Join us for Ales Through The Ages, October 19-21, 2018


Join us for an exciting weekend of beer and history! Beer is the oldest recorded recipe in the world. The ancient Egyptians first documented the brewing process on papyrus scrolls around 5,000 B.C. Then, beer eventually made its way from the Middle East across the Mediterranean to Europe, where it became an integral part of life and was valued both for its nutritional value and as a safe alternative to contaminated drinking water. Beer arrived in the New World with the first European colonists and Americans have been brewing ever since.

Ales through the Ages offers a journey through the history of beer with some of the world’s top beer scholars. We will explore ancient ales and indigenous beers of the past, examine the origins of brewing and discover the ingredients brewers have used through time. Don’t miss your …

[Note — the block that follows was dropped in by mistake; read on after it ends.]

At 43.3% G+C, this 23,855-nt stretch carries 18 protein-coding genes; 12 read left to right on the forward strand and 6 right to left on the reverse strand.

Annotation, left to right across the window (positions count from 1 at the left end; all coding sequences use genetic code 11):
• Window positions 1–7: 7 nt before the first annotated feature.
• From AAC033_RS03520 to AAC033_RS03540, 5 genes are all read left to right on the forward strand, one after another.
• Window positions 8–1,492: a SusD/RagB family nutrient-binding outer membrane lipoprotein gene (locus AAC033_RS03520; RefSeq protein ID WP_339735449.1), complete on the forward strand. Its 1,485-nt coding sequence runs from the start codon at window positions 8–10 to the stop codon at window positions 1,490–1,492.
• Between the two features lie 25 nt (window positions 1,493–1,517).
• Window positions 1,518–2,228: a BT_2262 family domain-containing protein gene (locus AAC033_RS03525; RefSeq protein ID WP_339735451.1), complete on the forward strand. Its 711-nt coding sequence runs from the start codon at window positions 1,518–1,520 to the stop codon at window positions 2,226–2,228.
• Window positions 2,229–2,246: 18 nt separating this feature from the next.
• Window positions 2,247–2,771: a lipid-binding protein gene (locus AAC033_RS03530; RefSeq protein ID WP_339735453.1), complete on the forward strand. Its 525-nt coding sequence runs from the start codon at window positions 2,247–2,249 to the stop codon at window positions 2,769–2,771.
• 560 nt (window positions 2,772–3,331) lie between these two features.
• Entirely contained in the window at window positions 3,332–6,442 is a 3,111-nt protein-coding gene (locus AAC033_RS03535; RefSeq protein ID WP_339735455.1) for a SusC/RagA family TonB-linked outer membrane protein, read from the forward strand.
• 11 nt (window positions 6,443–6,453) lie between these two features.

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Posted: May 21st, 2018 in Research and Foodways News

Yams and Sweet Potatoes are the Same Thing, Right?


The simple answer would be no.

Today in the United States the USDA requires the name yam to be joined with the word sweet potato. But, true yams are a form of an edible tuber and a monocot (having one embryonic seed leaf) from the Dioscoreaceae family. Sweet potatoes, on the other hand, are a dicot (having two embryonic seed leaves) and are from the Convolvulacea family, or morning glory family. So then, where did the origins of the name yam come from? By the 1580’s the word igname, from the Portuguese word inhame, or Spanish igname, originated from a West African language. It was a mispronunciation of the term “to eat” and is probably the source of the American word “yam”.

There are hundreds of varieties of yams, with most of them grown in Africa, …

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Posted: May 15th, 2018 in Research and Foodways News, Vegetables